Line Crossing – Equator Facts

Although it’s invisible, the equator is an important part of the Earth. It marks the circumference of the planet, the longest circle around the globe. As it lies halfway between the north and south poles, it marks the boundary of the northern and southern hemispheres. It’s marked as 0 degrees latitude and measures 40,075 kilometers in length. Unlike a perfect sphere, the Earth bulges at the equator and therefore it marks the widest diameter of the planet.

The Line
The Equator

There are several interesting things noticeable when one is near the line. The vast majority of areas that are near the equator are warm. The only exceptions being those at high altitudes where mountains are present. The length of day and night are also mainly consistent throughout the year. There are no long summer nights and short winter nights such as at higher latitudes. One of the first things that people notice when they visit an equatorial area for the first time is how quick the sunsets are. Unlike higher latitudes where twilight may last an hour or longer, its gets dark almost immediately after the sun sets closer to the equator. Learn more with National Geographic.

Equator Countries

There are only eleven countries in the world that actually straddle the equator. These include Brazil, Ecuador, Colombia, Somalia, Kenya, Uganda, DR Congo, Rep of Congo, Gabon, Sao Tome and Principe, and of course Indonesia. Although there are countries in the Pacific whose territory includes the equator, it doesn’t cross any land masses in those areas. In most countries these crossings often have monuments or signs to show where the crossing is. In Indonesia the equator crosses the land in a variety of areas from west to east. Sumatra, Kalimantan, and Sulawesi all have crossing monuments where it’s possible to jump back and forth across “the line”.

Crossing the Equator
Spot On!

Although the line crosses through all of northern Indonesia, the Samata encounters the equator most often in Raja Ampat. The island of Kawe is the only landmass in the area where the line crosses over. In fact, there is even a small monument on NE Kawe to mark the spot! This is close by the aptly named Equator Islands that is home to some stunning dive sites. In fact, it’s only Wayag and its surrounding islands that lie north of the equator in Raja Ampat. Therefore, every time we visit the wonderful Wayag Lagoon we cross the magical line!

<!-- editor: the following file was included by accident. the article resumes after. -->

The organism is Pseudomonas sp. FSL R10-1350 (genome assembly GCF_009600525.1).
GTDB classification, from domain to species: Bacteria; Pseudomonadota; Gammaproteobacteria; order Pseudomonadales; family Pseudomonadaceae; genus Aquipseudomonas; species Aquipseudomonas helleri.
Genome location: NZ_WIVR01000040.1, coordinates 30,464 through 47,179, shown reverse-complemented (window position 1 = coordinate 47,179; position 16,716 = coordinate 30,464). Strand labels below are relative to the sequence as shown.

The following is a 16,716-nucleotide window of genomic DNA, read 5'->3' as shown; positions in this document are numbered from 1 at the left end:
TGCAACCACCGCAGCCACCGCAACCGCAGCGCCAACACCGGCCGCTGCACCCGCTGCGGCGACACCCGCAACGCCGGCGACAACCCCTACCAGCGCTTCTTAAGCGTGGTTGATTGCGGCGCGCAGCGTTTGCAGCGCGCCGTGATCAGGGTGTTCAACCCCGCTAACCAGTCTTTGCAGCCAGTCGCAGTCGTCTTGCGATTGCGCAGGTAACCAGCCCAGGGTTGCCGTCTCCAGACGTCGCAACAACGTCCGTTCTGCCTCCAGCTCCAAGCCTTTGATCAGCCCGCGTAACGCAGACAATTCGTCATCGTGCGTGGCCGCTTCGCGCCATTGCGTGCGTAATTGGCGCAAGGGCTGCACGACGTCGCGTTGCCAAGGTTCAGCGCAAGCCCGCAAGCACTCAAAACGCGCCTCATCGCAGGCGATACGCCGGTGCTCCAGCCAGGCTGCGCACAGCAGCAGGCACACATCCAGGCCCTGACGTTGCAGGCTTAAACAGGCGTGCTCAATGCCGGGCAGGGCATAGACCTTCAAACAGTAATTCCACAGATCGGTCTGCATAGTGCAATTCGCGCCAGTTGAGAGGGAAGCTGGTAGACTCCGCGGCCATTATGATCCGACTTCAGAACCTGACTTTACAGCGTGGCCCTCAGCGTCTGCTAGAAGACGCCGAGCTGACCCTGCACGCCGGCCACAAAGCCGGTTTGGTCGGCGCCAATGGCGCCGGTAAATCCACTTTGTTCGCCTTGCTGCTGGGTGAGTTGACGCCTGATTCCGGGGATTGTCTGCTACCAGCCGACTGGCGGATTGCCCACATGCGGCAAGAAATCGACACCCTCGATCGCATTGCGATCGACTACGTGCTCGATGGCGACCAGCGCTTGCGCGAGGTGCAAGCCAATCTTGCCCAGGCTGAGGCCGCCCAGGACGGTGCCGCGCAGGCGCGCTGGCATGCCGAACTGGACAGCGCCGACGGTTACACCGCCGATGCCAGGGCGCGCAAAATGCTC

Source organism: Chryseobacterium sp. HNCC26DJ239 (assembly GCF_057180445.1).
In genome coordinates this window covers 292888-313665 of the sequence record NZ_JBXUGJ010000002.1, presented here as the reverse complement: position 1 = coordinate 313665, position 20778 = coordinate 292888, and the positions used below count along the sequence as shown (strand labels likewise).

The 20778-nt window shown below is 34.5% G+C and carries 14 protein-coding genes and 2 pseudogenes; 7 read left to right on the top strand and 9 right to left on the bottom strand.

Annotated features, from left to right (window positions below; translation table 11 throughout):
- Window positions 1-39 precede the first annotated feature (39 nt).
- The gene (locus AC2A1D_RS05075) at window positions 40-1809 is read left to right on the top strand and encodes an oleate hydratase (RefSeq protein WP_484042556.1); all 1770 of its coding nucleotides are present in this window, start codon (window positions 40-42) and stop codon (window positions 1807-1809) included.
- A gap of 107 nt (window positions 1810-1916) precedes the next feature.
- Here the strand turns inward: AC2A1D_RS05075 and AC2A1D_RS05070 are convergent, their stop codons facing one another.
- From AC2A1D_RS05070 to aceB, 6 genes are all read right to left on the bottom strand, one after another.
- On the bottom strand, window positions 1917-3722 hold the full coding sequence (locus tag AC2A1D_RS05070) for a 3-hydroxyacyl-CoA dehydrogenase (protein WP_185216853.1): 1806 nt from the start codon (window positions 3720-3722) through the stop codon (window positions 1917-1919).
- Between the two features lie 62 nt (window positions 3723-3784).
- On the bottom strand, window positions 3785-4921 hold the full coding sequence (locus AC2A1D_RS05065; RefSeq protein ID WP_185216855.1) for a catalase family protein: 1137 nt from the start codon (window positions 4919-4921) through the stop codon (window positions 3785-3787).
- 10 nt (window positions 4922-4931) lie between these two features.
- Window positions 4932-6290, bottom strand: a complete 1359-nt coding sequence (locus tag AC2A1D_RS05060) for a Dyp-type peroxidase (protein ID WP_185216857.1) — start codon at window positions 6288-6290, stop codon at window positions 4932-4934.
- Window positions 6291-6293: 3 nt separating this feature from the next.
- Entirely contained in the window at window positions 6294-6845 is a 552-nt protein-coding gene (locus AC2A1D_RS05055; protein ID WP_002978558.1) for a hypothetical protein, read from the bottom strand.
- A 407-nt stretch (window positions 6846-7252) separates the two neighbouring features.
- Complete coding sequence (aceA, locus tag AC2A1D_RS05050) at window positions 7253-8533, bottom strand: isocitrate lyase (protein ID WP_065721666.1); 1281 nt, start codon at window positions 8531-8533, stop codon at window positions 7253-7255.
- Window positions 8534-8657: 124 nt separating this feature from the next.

Crossing the Line

For centuries mariners have hosted “crossing the line” initiation rights for those crossing the equator for the first time. The event is hosted by King Neptune and his Shellback assistants, those who have never crossed the line are referred to as Pollywogs. These names have crossed over into popular culture and are often heard in films or TV shows such as Pirates of the Caribbean. Once a Pollywog has crossed and received a certification, they become a Shellback during their next crossing. Many ships including naval, yachts, and cruise ships will often organize a “crossing the line” party when a crossing is near.

Kawe Equator Islands
The Equator Islands of Kawe

If you or someone in your party is interested in a “crossing the line” event while aboard the Samata please let us know. We can inform you if your planned voyage takes us over the equator and prepare accordingly. Our northern Raja Ampat itineraries are the best for this but some of our exploratory cruises may also cross the line. Do keep in mind that areas such as Komodo and Flores are far from the equator and will not not cross it.

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